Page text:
Summer 2022We are now accepting pre-orders for delivery from September onwards for pot-grown trees and December onwards for bare-rooted trees.
Orange Pippin Trees UK logo

Old Green Gage plum trees

Prunus domestica
Old Green Gage
Old Green Gage is listed in the RHS Plants for Pollinators
The definitive gage - Old Green Gage is arguably the best-flavoured of any plum variety.

Old Green Gage plum trees for sale

Pot-grown

All pot-grown trees are suitable for planting out in the garden, some are suitable for growing in containers.

  • PG12-year bush-trained 12L pot-grown tree VVA-1 rootstock £55.00
    Medium tree (2m-3m after 10 years)
  • PG22-year bush-trained 12L pot-grown tree St. Julien rootstock £54.00
    Large tree (3m-4m after 10 years)
  • PG3Premium half-standard 12L pot-grown tree St. Julien rootstock £56.00
    Large tree (3m-4m after 10 years)
  • PG4Fan-trained 12L pot-grown tree St. Julien rootstock £85.00
    Large tree (3m-4m after 10 years)
    Contact us

Bare-root

  • BR11-year bare-root tree VVA-1 rootstock £34.75
    Medium tree (2m-3m after 10 years)
  • BR22-year bush-trained bare-root tree VVA-1 rootstock £43.50
    Medium tree (2m-3m after 10 years)
  • BR31-year bare-root tree Wavit rootstock £32.95
    Large tree (3m-4m after 10 years)
  • BR41-year bare-root tree St. Julien rootstock £32.50
    Large tree (3m-4m after 10 years)
  • BR52-year bush-trained bare-root tree St. Julien rootstock £41.50
    Large tree (3m-4m after 10 years)
  • BR62-year half-standard bare-root tree St. Julien rootstock £46.00
    Large tree (3m-4m after 10 years)
  • BR71-year bare-root tree Brompton rootstock £34.50
    Very large tree (4m-7m after 10 years)
Next deliveries

Pre-order now for delivery from September onwards for pot grown trees or December for bare-root trees and mixed orders.

Delivery charges

Delivery for a single tree starts at £9.95. It is calculated when you add trees to your basket, based on your postcode.

Old Green Gage is the definitive "gage", and often considered the best flavoured of any plum variety.

It is described by Victorian fruit enthusiast Robert Hogg as "tender, melting, and very juicy, with a rich, sugary and most delicious flavour", whilst H.V. Taylor in 'The Plums of England' (1949) rates it as "For all purposes unsurpassed".

Taylor also mentions the "light and uncertain" crops which is the main horticultural issue with Old Green Gage - although in our experience cropping can be good once the tree is established. In any case this is a small price to pay for such excellence of flavour.

Compared to the attractive colouring of most plums, the appearance of Old Green Gage plums are fairly plain dull green colour, turning slightly yellow when ripe. However this is one that you grow for flavour - for eating fresh it is exceptional.

 

How to grow

The gages are more fussy in their growing requirements than other plums and Old Greengage is no exception.  It is worth remembering that the natural home of most gages is France and Italy - so for more northerly climates such as the UK you need to choose a sunny sheltered spot in the garden for the best results. Fan-training on a south-facing wall is also a good option.

However although it likes a warm sunny summer, Old Green Gage is surprisingly hardy and will tolerate cold winter weather.

Old Greengage is generally considered partially self-fertile but having another pollination partner nearby will definitely help to improve cropping. Old Greengage can be pollinated by most other plum and gage varieties.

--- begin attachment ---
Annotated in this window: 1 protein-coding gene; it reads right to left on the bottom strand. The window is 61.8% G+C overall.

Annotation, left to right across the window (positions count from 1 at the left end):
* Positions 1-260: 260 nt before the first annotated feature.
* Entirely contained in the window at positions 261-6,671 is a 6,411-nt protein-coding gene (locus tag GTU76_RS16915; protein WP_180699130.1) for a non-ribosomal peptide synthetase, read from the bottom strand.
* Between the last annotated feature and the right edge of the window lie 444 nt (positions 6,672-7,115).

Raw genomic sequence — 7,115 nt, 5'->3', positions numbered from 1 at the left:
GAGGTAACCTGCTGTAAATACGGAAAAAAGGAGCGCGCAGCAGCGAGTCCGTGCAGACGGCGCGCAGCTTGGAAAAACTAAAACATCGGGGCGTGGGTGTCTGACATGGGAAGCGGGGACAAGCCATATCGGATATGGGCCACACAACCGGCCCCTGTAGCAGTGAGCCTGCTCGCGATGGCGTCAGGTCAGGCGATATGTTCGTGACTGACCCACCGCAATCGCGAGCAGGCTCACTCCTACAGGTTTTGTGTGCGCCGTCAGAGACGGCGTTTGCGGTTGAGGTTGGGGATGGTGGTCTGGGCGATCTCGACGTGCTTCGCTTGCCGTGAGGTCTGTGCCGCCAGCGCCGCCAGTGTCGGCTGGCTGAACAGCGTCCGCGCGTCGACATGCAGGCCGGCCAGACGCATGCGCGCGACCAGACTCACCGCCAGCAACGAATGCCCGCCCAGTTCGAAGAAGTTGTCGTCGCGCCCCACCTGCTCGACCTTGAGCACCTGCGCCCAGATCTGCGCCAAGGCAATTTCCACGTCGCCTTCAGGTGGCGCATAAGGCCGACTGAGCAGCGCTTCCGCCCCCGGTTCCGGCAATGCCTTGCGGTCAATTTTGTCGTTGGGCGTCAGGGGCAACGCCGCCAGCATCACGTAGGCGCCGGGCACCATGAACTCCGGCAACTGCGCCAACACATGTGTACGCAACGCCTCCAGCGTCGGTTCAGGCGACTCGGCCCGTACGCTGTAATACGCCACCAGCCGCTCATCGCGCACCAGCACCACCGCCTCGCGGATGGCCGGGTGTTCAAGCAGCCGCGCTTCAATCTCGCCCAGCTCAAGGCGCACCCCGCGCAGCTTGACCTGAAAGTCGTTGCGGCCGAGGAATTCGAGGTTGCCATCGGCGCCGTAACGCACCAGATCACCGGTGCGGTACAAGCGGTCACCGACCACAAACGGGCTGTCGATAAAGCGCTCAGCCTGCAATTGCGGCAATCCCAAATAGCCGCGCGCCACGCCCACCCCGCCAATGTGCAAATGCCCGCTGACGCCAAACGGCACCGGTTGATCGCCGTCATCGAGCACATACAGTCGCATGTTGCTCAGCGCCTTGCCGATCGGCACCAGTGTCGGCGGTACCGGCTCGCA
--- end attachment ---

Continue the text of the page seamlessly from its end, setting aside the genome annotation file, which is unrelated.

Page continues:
If the tree sets a lot of fruit after a good spring, be sure to thin the fruitlets, otherwise the plums will be small and have less flavour.

Advice on fruit tree pollination.

History

Old Green Gage has a fascinating history. The gages are usually included within the European plum species Prunus domestica, but are nevertheless a distinct sub-group, being smaller and more spherical, and usually green or yellow in colour. They have been cultivated in France since the Middle Ages, having been introduced from Italy. In France the many different varieties of green-skinned gages are known collectively as "Reine Claude" after Queen Claude, the wife of Francis I who ruled France from 1515 to 1547. Old Green Gage is believed to be the same variety as the French Grosse Reine Claude.

It is generally thought that Old Green Gage was introduced to England from France in the 18th century by Sir William Gage, who lived at Bury St. Edmunds and obtained a tree from his brother who was a priest living in Paris. As a result of his promotion of this new variety all green plums tend to be known as "Gages" in the UK. However, whilst Sir William is undoubtedly responsible for the English name, and the Old Green Gage in particular, there is some evidence that his was in fact a re-introduction of a variety already widely grown in England known as Verdoch, which may have come to England from Italy in the Middle Ages.

Old Green Gage characteristics

Growing

  • Gardening skillExperienced
  • Self-fertilityNot self-fertile
  • Flowering group3
  • Pollinating othersAverage
  • PloidyDiploid
  • Climate suitabilityTemperate climates
  • WildlifeRHS Plants for Pollinators

Using

  • Picking seasonLate
  • CroppingGood
  • Keeping (of fruit)1-3 days
  • Food usesEating fresh
  • Flavour style (apples)Sweeter

Problems

  • Disease resistancePoor
  • Fruit splittingSome susceptibility

Identification

  • Country of originFrance
  • Period of origin1550 - 1599
  • Fruit colourGreen

Pages you viewed


    Trees for sale


    Advice pages


    Tree selection tools